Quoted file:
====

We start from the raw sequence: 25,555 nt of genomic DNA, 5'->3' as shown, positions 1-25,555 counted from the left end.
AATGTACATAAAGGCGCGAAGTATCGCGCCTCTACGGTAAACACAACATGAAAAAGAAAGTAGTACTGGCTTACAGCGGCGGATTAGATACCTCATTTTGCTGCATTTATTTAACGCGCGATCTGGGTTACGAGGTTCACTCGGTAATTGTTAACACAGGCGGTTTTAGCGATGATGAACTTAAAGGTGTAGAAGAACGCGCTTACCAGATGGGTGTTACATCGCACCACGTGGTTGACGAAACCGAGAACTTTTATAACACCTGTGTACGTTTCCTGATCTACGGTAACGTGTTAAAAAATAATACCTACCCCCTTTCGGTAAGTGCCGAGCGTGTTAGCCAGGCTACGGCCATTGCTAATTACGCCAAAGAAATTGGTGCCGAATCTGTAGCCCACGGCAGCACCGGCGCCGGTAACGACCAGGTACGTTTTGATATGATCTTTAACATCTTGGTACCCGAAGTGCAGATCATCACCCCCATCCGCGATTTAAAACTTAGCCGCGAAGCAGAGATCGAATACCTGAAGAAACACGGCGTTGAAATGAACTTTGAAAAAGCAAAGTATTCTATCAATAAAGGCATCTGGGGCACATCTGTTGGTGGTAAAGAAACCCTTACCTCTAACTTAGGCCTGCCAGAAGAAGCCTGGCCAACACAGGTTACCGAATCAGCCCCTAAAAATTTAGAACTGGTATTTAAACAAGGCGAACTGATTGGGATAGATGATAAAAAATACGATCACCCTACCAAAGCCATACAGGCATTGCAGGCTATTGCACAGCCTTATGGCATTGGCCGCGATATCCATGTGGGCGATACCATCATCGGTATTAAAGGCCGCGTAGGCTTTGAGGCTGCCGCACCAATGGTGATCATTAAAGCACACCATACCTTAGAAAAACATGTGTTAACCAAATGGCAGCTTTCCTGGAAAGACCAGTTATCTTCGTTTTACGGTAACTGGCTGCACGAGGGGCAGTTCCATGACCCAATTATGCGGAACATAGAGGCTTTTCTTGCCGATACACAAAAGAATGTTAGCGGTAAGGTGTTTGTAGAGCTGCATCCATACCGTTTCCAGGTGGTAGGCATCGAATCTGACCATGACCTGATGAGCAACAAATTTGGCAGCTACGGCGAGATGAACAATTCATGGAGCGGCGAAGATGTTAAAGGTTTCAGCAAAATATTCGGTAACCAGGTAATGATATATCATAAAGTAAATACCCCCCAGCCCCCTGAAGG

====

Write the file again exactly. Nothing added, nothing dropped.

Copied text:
We start from the raw sequence: 25,555 nt of genomic DNA, 5'->3' as shown, positions 1-25,555 counted from the left end.
AATGTACATAAAGGCGCGAAGTATCGCGCCTCTACGGTAAACACAACATGAAAAAGAAAGTAGTACTGGCTTACAGCGGCGGATTAGATACCTCATTTTGCTGCATTTATTTAACGCGCGATCTGGGTTACGAGGTTCACTCGGTAATTGTTAACACAGGCGGTTTTAGCGATGATGAACTTAAAGGTGTAGAAGAACGCGCTTACCAGATGGGTGTTACATCGCACCACGTGGTTGACGAAACCGAGAACTTTTATAACACCTGTGTACGTTTCCTGATCTACGGTAACGTGTTAAAAAATAATACCTACCCCCTTTCGGTAAGTGCCGAGCGTGTTAGCCAGGCTACGGCCATTGCTAATTACGCCAAAGAAATTGGTGCCGAATCTGTAGCCCACGGCAGCACCGGCGCCGGTAACGACCAGGTACGTTTTGATATGATCTTTAACATCTTGGTACCCGAAGTGCAGATCATCACCCCCATCCGCGATTTAAAACTTAGCCGCGAAGCAGAGATCGAATACCTGAAGAAACACGGCGTTGAAATGAACTTTGAAAAAGCAAAGTATTCTATCAATAAAGGCATCTGGGGCACATCTGTTGGTGGTAAAGAAACCCTTACCTCTAACTTAGGCCTGCCAGAAGAAGCCTGGCCAACACAGGTTACCGAATCAGCCCCTAAAAATTTAGAACTGGTATTTAAACAAGGCGAACTGATTGGGATAGATGATAAAAAATACGATCACCCTACCAAAGCCATACAGGCATTGCAGGCTATTGCACAGCCTTATGGCATTGGCCGCGATATCCATGTGGGCGATACCATCATCGGTATTAAAGGCCGCGTAGGCTTTGAGGCTGCCGCACCAATGGTGATCATTAAAGCACACCATACCTTAGAAAAACATGTGTTAACCAAATGGCAGCTTTCCTGGAAAGACCAGTTATCTTCGTTTTACGGTAACTGGCTGCACGAGGGGCAGTTCCATGACCCAATTATGCGGAACATAGAGGCTTTTCTTGCCGATACACAAAAGAATGTTAGCGGTAAGGTGTTTGTAGAGCTGCATCCATACCGTTTCCAGGTGGTAGGCATCGAATCTGACCATGACCTGATGAGCAACAAATTTGGCAGCTACGGCGAGATGAACAATTCATGGAGCGGCGAAGATGTTAAAGGTTTCAGCAAAATATTCGGTAACCAGGTAATGATATATCATAAAGTAAATACCCCCCAGCCCCCTGAAGG